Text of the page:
The applicant and associates recently described and demonstrated a new modulation system, termed a TDHM (i.e., Time Domain Holography Modulation), refer (1) Characteristics of and Requirements for Subnanometer-Wavelength Multiplexing, Technical Digest of the 1981 International Conference on Integrated Optics and Optical Fiber Communication (IOOC '81), Apr. 27-29, 1981, San Francisco, Calif. by C. S. Ih and Bing-Yan Chen; (2) A Direct RF Compatible Optical Fiber Transmission System, Proceedings of the International Conference on LASER '80, Dec. 15-19, 1980, New Orleans, La. by C. S. Ih, Bing-Yan Chen and A. Mallya; (3) Subnanometer-Wavelength Multiplexing for Fiber-Optical Communication, Journal of the Optical Society of America (JOSA), 70, 1569 (Dec. 1980) by C. S. Ih and Bing-Yan Chen; (4) C. S. Ih, JOSA, 68, 1384 (October, 1978); and (5) U.S. Pat. No. 4,210,803 issued July 1, 1980 to Charles S. Ih.

Basically, TDHM can be achieved with a single frequency laser and with apparatus similar to a Mach-Zender interferometer, such as described by W. E. Martin in his article (6) entitled A New Waveguide Switch/Modulator for Integrated Optics, Appl. Phys. Lett., 26, 562 (May 1975), modified by the inclusion of an AO (Acousto Optical) or SAW (Surface Acoustic Wave) modulator.

However, by incorporating an AO or SAW modulator in one of the arms, The modulated laser beam is automatically put on a (sub) carrier. The laser beam can then be effectively Amplitude, Frequency, Phase or Single Side Band (SSB) modulated (with respect to the subcarrier) through the input of the Acoustic Optical Modulation (AOM) as described in references (4) and (5) supra.

By using frequency up-shifting and down-shifting alternatively, it appears that high orders (up to the third) fiber dispersions (for single mode fibers) can be compensated (7) C. S. Ih, Feasibility and Requirements for Dispersion Compensation in Coherent FOC, submitted to the International Symposium on Optical Waveguide Sciences, June 20-23, 1983, Guilin, China.

As described in the Ih patent, reference (5) supra, in TDHM the laser beam is first split into two beams, one of which is reserved as a reference beam. The other beam is the information beam and is modulated and frequency-shifted by an acousto-optical (AO) or surface-acoustic wave (SAW) modulator. SAWs are used for implementing TDHM in an integrated-optics (IO) form. The information and reference beams are then combined and coupled into an optical fiber for transmission. A photo diode, which is a square-law detector, detects the beat frequency between the reference and information beams and thus reproduces the original signal (on a carrier) at the receiving end, all as detailed in reference (5) supra. The carrier Fc can be a frequency anywhere in the range from several tens of mHz to tens of GHz.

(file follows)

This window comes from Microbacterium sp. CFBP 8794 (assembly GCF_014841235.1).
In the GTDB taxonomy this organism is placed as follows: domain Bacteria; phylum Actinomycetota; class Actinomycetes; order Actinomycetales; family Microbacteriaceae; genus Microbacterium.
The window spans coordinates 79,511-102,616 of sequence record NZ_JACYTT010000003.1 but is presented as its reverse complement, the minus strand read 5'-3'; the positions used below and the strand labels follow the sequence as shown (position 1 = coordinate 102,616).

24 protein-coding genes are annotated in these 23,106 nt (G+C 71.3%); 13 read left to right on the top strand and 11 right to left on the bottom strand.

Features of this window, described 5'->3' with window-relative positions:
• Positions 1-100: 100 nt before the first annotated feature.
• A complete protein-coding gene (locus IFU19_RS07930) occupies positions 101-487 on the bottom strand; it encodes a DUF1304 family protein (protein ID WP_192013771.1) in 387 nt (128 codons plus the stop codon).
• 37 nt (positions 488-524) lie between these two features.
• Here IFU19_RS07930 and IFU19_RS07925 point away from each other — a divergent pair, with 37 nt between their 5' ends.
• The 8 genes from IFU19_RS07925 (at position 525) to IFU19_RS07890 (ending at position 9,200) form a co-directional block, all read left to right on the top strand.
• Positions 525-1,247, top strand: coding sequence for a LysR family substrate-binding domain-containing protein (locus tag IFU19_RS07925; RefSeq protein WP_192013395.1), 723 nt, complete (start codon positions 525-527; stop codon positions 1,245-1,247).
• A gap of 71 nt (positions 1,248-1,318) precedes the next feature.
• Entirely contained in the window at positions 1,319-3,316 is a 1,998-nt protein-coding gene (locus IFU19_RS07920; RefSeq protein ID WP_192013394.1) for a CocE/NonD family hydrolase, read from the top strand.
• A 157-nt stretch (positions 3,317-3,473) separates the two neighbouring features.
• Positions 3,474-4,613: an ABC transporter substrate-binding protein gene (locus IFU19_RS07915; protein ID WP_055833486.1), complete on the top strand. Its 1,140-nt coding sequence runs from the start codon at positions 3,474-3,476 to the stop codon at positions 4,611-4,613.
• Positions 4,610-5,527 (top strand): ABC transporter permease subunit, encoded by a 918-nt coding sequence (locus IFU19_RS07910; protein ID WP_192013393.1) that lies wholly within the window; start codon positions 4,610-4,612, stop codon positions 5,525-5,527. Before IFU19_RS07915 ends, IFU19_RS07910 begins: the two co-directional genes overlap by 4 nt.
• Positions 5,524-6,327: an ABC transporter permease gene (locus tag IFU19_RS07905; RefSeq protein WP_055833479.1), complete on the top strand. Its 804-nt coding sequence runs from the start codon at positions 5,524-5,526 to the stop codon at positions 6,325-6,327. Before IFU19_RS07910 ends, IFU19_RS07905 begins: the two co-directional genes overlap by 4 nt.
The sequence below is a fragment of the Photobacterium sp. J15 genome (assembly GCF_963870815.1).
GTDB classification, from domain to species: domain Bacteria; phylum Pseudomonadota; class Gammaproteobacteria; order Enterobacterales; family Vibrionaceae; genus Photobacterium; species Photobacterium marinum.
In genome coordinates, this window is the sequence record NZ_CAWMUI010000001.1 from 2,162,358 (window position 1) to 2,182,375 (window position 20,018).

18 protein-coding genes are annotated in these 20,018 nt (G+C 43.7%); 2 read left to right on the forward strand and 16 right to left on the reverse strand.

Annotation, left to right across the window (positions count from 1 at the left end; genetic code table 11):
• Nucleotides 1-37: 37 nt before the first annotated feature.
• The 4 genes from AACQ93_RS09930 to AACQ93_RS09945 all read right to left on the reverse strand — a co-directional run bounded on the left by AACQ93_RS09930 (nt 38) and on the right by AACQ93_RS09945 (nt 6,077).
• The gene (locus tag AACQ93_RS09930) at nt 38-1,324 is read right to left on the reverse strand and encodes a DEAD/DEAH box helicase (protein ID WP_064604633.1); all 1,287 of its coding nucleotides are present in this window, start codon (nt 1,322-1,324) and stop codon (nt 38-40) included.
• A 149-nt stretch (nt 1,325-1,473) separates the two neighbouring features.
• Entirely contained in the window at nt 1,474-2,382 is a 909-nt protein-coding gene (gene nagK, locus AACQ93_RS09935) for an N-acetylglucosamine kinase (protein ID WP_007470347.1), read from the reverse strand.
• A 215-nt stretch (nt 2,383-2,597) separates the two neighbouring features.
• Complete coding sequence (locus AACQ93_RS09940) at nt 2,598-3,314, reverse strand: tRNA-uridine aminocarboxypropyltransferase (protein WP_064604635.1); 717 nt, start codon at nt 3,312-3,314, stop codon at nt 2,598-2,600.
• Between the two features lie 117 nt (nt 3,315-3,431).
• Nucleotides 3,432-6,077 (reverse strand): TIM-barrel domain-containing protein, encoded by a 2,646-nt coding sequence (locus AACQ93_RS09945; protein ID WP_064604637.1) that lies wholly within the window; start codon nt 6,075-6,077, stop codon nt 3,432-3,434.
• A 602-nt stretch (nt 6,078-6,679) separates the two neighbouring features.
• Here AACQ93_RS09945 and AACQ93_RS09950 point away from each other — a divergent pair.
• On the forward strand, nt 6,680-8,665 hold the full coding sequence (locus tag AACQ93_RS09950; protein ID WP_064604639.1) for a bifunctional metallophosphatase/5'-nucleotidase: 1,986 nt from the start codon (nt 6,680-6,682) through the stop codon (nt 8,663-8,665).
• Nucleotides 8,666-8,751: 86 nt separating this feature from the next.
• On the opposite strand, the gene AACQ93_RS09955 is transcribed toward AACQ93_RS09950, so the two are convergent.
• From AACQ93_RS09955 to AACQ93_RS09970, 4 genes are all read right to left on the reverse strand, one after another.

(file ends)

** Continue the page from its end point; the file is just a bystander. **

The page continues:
The TDHM system can be used for subnanometer wavelength multiplexing (refer references (1) and (3) supra) and for direct RF compatible transmission (refer reference (2) supra). Despite these advantages, because the Bragg angle conditions must be satisfied for the AO and SAW modulators, and also because of their finite transition time, the information bandwidth for each channel is limited. Large information bandwidth can be attained only by using a large number of channels. In order to minimize cross-modulation between channels, a strong reference beam must be used. Optical power channeled into the reference beam is largely wasted, since it carries no information. For these reasons, the TDHM per se is not well-suited for either long distance digital transmission or for high bit rate.

This invention provides an improved TDHM whereby both digital (and analog) information can be efficiently transmitted. Since the digital (and some analog) information is automatically put on a "carrier", the new system is suitable for increasing digital rate through Frequency Division Multiplexing (FDM). The potential advantages of my FDM system over the conventional TDHM system are as follows: (a) the noise is reduced due to the reduction of the effective bandwidth(for each channel), (b) the capacitance of the photo diode can be "neutralized" with inductors or can be made part of a resonant cavity, since the information is modulated on a carrier with a "moderate bandwidth", (c) all of the electronic circuits and lasers are operated in parallel at lower speeds as compared with high speed serial operation, and (d) a further reduction in noise may be possible by using a new optoelectronic heterodyne technique (8), R. I. MacDonald and K. O. Hill, Avalanche Optoelectronic Downconverter, Optics Letters, 7, 83 ( Feb. 1982.) In at least some instances, the low speed parallel-operated FDM channels are more economical and more reliable than the high speed serially operated TDM (Time-Division-Multiplexing) system. Also, one of the carriers can be utilized as a clock for digital reception or for synchronized detection.